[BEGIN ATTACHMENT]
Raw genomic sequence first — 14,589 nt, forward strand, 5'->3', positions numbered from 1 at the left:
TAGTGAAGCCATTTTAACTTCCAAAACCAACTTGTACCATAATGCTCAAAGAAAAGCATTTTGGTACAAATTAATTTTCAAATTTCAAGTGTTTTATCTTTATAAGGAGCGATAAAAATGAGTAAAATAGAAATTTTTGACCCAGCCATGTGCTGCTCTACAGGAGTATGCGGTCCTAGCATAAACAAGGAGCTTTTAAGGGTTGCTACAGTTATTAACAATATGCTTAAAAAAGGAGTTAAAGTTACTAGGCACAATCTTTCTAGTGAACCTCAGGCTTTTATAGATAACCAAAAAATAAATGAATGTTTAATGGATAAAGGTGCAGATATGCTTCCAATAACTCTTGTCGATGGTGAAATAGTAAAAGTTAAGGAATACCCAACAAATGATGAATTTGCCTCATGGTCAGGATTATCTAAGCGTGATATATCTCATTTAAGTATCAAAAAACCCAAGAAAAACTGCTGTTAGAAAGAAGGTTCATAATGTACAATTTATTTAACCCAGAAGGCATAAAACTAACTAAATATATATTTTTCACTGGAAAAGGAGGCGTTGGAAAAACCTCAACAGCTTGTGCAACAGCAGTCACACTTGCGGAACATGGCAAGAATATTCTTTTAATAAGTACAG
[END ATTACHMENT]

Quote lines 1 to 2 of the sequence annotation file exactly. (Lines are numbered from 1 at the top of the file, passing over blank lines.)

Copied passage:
Raw genomic sequence first — 14,589 nt, forward strand, 5'->3', positions numbered from 1 at the left:
TAGTGAAGCCATTTTAACTTCCAAAACCAACTTGTACCATAATGCTCAAAGAAAAGCATTTTGGTACAAATTAATTTTCAAATTTCAAGTGTTTTATCTTTATAAGGAGCGATAAAAATGAGTAAAATAGAAATTTTTGACCCAGCCATGTGCTGCTCTACAGGAGTATGCGGTCCTAGCATAAACAAGGAGCTTTTAAGGGTTGCTACAGTTATTAACAATATGCTTAAAAAAGGAGTTAAAGTTACTAGGCACAATCTTTCTAGTGAACCTCAGGCTTTTATAGATAACCAAAAAATAAATGAATGTTTAATGGATAAAGGTGCAGATATGCTTCCAATAACTCTTGTCGATGGTGAAATAGTAAAAGTTAAGGAATACCCAACAAATGATGAATTTGCCTCATGGTCAGGATTATCTAAGCGTGATATATCTCATTTAAGTATCAAAAAACCCAAGAAAAACTGCTGTTAGAAAGAAGGTTCATAATGTACAATTTATTTAACCCAGAAGGCATAAAACTAACTAAATATATATTTTTCACTGGAAAAGGAGGCGTTGGAAAAACCTCAACAGCTTGTGCAACAGCAGTCACACTTGCGGAACATGGCAAGAATATTCTTTTAATAAGTACAG